By ANDREA POTEET
Sunday Times Newspapers
ALLEN PARK – A vote by the city council Tuesday may save the city from running out of money in the next two weeks.
The city council passed a motion during their meeting that day to apply for $4 million in tax anticipation notes, effectively borrowing next year’s taxes from the state treasury, to avoid running out of general fund money, a fate Plante and Moran’s Carl Johnson, the city’s acting financial director, said could happen in as few as two weeks.
The TANs, the first in a two-step process, take up to two weeks to close, and much of the city’s $2 million general fund balance is already earmarked for Southfield lease property subsidies and payroll.
“We’re getting to the point where we almost shouldn’t pay another bill until we get the TAN proceeds in,” Johnson said.
After the notes come in, the city would sell $2.2 million in fiscal stabilization bonds, unless they can secure an emergency loan from the state, and use the TAN income to pay the bonds back. Fiscal stabilization bonds can take up to six months to close.
Johnson also presented the city’s proposed budget at the meeting, a tally of $19.297 million in projected expenditures. Paired with $19.298 million in projected revenues, the budget leaves $1,060 in fund balance for the June end of 2013 fiscal year. The city now has no fund balance, after spending more than $3 million from the fund balance since 2010.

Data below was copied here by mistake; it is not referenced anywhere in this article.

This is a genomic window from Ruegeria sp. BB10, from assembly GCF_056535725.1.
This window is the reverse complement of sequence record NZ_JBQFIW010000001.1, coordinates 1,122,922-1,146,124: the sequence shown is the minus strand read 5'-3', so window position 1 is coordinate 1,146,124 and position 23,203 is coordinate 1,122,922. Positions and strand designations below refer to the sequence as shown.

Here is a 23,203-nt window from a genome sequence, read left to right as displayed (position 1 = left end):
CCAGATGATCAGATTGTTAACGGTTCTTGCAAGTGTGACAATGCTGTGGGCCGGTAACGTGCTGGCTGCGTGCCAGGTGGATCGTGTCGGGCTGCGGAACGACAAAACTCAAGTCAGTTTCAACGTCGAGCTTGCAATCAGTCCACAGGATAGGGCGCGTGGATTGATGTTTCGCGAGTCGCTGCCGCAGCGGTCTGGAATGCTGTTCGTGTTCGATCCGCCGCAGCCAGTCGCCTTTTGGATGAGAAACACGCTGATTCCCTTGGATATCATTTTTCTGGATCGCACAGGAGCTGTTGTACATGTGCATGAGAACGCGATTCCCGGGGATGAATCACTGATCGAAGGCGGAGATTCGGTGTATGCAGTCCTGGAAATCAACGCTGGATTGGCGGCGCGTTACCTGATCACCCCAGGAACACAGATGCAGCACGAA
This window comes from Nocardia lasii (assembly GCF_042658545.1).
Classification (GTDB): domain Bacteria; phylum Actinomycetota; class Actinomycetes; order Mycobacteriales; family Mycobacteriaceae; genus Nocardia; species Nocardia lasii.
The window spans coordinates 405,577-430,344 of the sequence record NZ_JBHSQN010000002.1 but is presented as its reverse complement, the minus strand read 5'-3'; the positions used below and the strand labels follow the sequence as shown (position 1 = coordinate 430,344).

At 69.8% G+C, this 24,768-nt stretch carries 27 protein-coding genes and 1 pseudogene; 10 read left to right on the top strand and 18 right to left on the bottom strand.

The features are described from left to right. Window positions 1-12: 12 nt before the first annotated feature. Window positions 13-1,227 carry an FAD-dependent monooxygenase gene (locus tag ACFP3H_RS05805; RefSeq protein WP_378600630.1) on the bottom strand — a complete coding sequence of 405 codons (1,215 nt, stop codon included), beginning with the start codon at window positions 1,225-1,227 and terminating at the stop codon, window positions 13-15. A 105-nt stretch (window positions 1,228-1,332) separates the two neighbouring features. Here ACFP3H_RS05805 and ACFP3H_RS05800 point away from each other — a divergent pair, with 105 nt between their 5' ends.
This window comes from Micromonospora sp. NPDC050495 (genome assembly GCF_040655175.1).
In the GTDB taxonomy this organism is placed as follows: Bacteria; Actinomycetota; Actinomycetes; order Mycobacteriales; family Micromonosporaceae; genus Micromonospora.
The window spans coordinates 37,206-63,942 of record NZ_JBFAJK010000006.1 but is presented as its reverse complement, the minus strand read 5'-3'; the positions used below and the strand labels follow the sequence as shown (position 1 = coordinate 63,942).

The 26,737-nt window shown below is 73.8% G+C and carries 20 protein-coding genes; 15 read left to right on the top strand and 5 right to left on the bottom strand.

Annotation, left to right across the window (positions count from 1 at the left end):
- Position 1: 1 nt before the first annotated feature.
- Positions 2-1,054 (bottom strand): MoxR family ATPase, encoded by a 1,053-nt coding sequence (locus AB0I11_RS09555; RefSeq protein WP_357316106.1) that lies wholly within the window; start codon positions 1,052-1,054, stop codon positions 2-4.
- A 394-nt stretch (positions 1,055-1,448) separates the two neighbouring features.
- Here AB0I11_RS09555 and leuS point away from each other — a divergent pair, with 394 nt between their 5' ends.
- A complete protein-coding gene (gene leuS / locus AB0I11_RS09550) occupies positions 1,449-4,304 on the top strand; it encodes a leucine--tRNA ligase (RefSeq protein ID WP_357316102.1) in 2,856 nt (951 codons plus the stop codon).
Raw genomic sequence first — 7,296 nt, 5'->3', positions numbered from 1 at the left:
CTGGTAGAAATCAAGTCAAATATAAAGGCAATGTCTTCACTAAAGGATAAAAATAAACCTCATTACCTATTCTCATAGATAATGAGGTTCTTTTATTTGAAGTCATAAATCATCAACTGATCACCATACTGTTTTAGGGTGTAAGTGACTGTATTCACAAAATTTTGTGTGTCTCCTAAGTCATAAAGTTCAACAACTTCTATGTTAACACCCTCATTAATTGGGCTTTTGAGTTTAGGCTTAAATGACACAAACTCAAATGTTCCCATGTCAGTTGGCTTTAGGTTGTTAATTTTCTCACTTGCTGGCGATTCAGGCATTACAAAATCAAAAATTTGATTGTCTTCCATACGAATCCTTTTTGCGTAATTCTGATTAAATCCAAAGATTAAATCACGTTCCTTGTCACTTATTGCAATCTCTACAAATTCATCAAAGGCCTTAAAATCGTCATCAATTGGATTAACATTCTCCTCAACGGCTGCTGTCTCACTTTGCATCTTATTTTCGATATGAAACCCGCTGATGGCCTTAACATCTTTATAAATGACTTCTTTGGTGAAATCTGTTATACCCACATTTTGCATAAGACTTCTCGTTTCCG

The city will begin the next fiscal year, which begins July 1, more than $4 million in the hole, starting with a $2.3 million deficit and having to repay $2.2 million they plan to borrow from the state to get through this fiscal year.
But the budget makes several assumptions: that a two-year four mill levy for the 104-acre lease property will pass, relieving the city of its annual $2.2 million subsidy to the property, and that the city can net $1 million in wage and health care concessions from its Fire and Police departments.
After a recent state Court of Appeals ruling against a lawsuit from the city’s firefighter’s union, the city no longer is required to hire six more firefighters or pay backpay to the 22 currently on staff.
The budget also includes a 10 percent anticipated cut to the 24th District Court budget, for which the city currently is bargaining.
The city also is discussing cuts to retiree health care, as it totals about $3 million per year. Health care for active employees comes in at $2 million a year.